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(6) 43°12' N and 25°28' N. 1,064 nautical miles. Answer. (c) 14°27' N and 16°14' S. (d) 25°11' N and 76° 59' S. 6,130 nautical miles. Answer.

c. Time differences.—(1) Since the earth turns on its axis approximately once each day, it is apparent that 360° of turning must correspond to 24 hours of time. For convenience, the earth's surface is divided into 24 time belts of roughly 15° longitude each: that is, 15° of longitude corresponds to 1 hour of time. It is also evident that 1° longitude corresponds to 4 minutes of time. The reference time belt again starts at Greenwich, England. Sometimes for further convenience, the time belts do not directly follow the meridians but take geographical and population factors into consideration. In the United States we have four time belts, making a difference in time between the East and West Coasts of 3 hours.

(2) True time is not determined by belts, but must be determined for each separate location from the exact longitudinal position.

(a) Example 1: Find the exact time difference between 15°13' E and 74°43' E. Solution: The difference in longitude is obtained by subtraction.

74°43' E
15°13' E

59°30' or 59.5° difference in longitude Since each degree corresponds to 4 minutes time, multiplying 59.5 by 4 gives 238 minutes time difference. Changing to hours and minutes, the time difference is 3 hours 58 minutes.

(6) Example 2: Find the exact time difference between 17°10' W and 21°35' E.

Solution: Since the longitudes are on opposite sides of the Prime Meridian, they must be added.

17°10' W
21°35' E

38°45' or 383°=difference in longitude Each degree corresponds to 4 minutes difference in time. Multiplying 3894° by 4 gives 155 minutes as the time difference. Changing to hours and minutes the time difference is 2 hours 35 minutes.

(c) Exercises.—Find the exact difference in time between the following:

1. 15°13' E and 120°13' E.
2. 18°15' E and 91°30' E. 4 hours 52 minutes. Answer.
3. 12°30' E and 47°30' W.
4. 58°10' E and 17°35' W. 5 hours 3 minutes. Answer.

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SECTION X :
TRIGONOMETRY

Paragraph Purpose and scope.-

63 Development and basic formulas ---Functions of 30°, 45°, and 60° angles Complementary angles ---Use of tables.--Methods of solving right triangles--Interpolation.. Use of right-triangle methods in solving obtuse triangles.---Miscellaneous exercises-------

63. Purpose and scope.—Trigonometry is based on the properties of similar triangles. It is applied whenever angles enter into the solution of the problem and is important in navigation and bombing. This section is limited to a discussion of the properties of right triangles.

64. Development and basic formulas.—.. Take any acute angle DAE, figure 10, and from one side drop any number of perpendiculars to the other side; a series of similar triangles are formed. ZA is the same angle and the series of angles at C, C', C'"', etc. are all 90°, hence all angles of the triangles are equal.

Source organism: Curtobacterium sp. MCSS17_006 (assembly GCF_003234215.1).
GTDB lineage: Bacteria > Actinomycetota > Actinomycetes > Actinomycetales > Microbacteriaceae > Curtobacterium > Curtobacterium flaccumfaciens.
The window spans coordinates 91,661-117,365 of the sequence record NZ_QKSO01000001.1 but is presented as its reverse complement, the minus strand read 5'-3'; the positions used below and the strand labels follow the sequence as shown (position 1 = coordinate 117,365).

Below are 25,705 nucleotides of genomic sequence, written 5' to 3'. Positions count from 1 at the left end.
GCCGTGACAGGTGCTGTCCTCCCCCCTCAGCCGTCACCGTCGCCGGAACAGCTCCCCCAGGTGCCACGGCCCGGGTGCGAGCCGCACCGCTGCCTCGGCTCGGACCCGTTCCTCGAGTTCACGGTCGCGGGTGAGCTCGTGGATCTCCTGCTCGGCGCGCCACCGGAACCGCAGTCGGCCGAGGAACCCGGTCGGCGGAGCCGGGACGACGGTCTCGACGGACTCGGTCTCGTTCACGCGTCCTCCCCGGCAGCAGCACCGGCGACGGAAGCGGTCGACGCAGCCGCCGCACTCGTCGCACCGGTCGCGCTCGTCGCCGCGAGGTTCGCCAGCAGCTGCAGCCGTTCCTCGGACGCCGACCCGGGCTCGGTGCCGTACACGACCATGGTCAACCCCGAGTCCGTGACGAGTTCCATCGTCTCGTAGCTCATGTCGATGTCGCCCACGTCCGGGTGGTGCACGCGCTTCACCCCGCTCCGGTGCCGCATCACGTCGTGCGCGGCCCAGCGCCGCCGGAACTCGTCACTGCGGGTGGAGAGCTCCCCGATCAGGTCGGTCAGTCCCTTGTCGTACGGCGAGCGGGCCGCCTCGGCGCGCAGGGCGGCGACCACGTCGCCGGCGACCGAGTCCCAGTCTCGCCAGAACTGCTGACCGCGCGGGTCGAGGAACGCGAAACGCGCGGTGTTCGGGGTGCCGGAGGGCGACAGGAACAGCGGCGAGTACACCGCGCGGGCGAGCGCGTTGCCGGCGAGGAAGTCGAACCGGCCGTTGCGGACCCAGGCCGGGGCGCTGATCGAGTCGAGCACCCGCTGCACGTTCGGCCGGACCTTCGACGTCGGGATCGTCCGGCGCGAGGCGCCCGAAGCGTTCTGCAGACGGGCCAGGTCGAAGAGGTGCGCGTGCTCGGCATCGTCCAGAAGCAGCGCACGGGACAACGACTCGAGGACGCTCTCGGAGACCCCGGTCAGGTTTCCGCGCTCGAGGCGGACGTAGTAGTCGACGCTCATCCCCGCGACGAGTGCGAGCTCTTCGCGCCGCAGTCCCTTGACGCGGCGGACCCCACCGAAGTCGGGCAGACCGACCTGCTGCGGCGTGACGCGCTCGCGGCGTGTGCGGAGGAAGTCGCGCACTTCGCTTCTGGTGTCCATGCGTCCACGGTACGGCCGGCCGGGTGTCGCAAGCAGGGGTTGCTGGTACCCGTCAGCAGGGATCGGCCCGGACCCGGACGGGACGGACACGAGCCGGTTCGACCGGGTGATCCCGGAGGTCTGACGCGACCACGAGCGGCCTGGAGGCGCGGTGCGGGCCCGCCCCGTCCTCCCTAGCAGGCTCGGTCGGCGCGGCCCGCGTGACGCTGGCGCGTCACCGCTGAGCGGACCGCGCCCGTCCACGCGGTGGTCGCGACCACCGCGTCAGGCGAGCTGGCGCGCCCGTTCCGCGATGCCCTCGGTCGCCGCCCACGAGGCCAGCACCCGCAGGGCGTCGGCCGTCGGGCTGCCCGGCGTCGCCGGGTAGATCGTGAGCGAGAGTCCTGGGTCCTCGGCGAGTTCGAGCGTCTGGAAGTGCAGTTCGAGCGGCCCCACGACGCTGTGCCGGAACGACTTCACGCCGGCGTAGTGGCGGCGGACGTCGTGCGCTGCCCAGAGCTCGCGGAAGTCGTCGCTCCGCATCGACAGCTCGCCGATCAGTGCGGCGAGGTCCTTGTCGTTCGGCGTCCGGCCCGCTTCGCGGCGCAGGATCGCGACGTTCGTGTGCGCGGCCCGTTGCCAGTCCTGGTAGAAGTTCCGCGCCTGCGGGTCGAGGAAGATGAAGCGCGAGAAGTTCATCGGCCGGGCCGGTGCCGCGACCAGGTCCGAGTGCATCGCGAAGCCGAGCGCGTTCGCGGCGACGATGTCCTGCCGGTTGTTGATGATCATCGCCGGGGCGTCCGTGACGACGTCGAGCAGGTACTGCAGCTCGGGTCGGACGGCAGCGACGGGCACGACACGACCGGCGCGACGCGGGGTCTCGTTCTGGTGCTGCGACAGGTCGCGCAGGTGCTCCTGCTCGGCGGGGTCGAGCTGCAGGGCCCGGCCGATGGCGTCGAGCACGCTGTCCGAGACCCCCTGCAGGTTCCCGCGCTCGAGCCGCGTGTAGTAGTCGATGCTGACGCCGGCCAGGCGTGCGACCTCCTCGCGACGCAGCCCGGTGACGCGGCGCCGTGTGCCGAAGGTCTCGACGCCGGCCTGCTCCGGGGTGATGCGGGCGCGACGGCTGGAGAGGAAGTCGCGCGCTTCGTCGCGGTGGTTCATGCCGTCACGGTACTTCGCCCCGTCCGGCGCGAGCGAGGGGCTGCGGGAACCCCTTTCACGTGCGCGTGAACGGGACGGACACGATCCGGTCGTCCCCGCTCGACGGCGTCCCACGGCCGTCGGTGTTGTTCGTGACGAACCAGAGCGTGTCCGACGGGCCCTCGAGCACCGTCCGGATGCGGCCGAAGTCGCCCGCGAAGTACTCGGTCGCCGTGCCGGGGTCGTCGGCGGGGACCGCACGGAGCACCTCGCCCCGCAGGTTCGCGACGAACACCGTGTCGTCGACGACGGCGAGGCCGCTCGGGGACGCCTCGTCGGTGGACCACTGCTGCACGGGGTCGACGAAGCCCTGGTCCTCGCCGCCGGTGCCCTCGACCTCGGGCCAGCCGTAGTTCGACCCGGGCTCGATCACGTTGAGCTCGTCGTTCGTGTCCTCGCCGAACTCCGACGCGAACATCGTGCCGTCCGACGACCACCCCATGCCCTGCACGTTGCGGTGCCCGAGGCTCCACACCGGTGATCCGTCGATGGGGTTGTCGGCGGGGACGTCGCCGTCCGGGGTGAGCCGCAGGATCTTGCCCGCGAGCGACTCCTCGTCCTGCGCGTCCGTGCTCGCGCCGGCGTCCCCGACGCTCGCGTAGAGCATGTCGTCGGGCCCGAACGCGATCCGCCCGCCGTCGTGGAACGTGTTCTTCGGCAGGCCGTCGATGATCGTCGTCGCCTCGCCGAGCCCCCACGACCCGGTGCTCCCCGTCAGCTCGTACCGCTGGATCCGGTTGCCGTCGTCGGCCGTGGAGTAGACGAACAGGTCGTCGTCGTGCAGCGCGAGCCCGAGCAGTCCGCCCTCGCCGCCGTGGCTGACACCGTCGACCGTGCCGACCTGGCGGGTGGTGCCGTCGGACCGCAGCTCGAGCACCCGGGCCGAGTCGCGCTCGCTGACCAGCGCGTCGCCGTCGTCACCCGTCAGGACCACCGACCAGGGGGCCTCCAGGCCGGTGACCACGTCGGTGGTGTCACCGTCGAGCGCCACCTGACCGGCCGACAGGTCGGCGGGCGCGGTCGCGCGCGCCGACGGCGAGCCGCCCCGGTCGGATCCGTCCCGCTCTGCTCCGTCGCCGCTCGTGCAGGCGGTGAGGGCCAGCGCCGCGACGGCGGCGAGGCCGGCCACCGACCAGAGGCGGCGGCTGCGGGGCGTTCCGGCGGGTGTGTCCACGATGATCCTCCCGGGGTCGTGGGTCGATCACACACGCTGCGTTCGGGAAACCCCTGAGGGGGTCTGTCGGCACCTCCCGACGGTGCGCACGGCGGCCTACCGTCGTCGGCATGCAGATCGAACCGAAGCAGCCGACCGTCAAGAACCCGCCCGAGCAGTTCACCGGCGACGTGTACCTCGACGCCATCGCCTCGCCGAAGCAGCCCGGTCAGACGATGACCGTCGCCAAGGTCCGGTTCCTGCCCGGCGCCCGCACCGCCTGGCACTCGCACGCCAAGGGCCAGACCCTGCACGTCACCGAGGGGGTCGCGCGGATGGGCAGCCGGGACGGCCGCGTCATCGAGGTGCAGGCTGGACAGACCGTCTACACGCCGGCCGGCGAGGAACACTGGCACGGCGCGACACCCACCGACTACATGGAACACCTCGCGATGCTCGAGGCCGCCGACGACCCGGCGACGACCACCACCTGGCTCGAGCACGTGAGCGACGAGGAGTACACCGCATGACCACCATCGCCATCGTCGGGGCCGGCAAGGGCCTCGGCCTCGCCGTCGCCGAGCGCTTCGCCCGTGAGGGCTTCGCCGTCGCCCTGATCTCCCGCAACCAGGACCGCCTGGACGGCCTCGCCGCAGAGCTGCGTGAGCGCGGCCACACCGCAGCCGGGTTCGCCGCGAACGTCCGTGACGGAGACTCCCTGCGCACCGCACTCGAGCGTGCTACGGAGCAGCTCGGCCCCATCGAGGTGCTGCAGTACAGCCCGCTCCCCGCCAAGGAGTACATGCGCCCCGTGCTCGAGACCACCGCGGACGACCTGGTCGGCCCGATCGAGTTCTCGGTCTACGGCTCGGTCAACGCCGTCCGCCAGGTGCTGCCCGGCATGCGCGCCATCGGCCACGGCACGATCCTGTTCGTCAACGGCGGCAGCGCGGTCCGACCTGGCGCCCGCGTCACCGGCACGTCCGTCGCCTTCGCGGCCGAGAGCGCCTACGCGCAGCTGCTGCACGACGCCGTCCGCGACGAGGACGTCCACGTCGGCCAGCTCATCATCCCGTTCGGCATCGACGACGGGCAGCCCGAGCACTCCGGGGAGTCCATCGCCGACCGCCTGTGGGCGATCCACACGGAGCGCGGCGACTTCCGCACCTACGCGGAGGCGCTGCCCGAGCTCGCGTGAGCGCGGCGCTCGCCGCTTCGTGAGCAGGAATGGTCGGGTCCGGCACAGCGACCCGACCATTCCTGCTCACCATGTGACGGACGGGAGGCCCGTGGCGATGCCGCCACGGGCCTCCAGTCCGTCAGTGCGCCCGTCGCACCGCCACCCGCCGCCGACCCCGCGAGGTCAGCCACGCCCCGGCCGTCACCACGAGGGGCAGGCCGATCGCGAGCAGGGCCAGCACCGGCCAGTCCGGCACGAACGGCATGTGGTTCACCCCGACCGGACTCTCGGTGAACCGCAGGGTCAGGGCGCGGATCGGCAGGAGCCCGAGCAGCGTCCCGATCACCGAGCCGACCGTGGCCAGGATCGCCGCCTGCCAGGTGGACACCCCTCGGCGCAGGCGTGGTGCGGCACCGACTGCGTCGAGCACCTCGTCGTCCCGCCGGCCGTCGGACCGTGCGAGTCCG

---------------------

BD

C C C"
FIGURE 110.-Similar triangles formed by dropping perpendiculars.

b. From geometry it is known that the corresponding sides are in

: BC B'C' B'C' proportion; that is = 8 AB-AB-AB'i' and

Pir, and so for the other sides.

:- AB AC - AB Similarly each of the ratios BA B and án has a series of other

ratios equal to it. These ratios of the sides remain unchanged as long as the angle remains unchanged, but they change as the angle

.. AᏴ AB BC BC AᏟ , , AᏟ ... changes. The six possible ratios

vie ratios AC BC AB AC AB' and BC are therefore the functions of angle A, because each is completely determined by angle A.

c. Names of functions.—(1) By definition, the following ratios, figure 111, in a right triangle have been given names.

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FIGURE 111.-Standard lettering used for identification of angle functions.

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csc A-hypotenuse

side opposite a (2) The foregoing relations must be learned by the student. It should also be noted here that the lettering in figure 52 is standard and variations thereof are not used.

65. Functions of 30°, 45°, and 60° angles.-By using geometry, it is rather easy to find given functions for 30°, 45°, and 60° angles.

a. The functions of the 45° angle may be found as follows: Example: In the isosceles right triangle ABC, figure 112,

A=45°, B=45°, a=b

A <450

FIGURE 112.--Isosceles right triangle.

Solution: Since a2 +62=c?, it follows

2a2=c2 or cravi This gives the sides of the triangle in terms of one unknown and therefore the following is true:

sin A=% -002 z 1.4142=0.7071

b. In a like manner, the other five functions may be found. The functions of the 30° and 60° angle may be found as follows:

Example: In the equilateral triangle ABD, figure 113, BC is the perpendicular bisector of the base AD and also the bisector of ZABD.

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From the foregoing values of a, b, and c the functions of a 60° angle may be found as follows:

c13 (13_V3 —.8660

sin 60o== 2 == =.8660

cos 60°= = 2 =.5000

(1) cos 45° (2) tan 45o

1.000 Answer. (3) cot 45° (4) sec 45°

1.141 Answer. (5) csc 45° (6) tan 60°

1.732 Answer. (7) cot 60° (8) sec 60°

2.000 Answer. (9) Find all six functions of 30°.

66. Complementary angles.—a. Two angles whose sum is 90° are said to be complementary and either is the complement of the other. By inspection of the previously defined functions, the following relationships are seen to exist.

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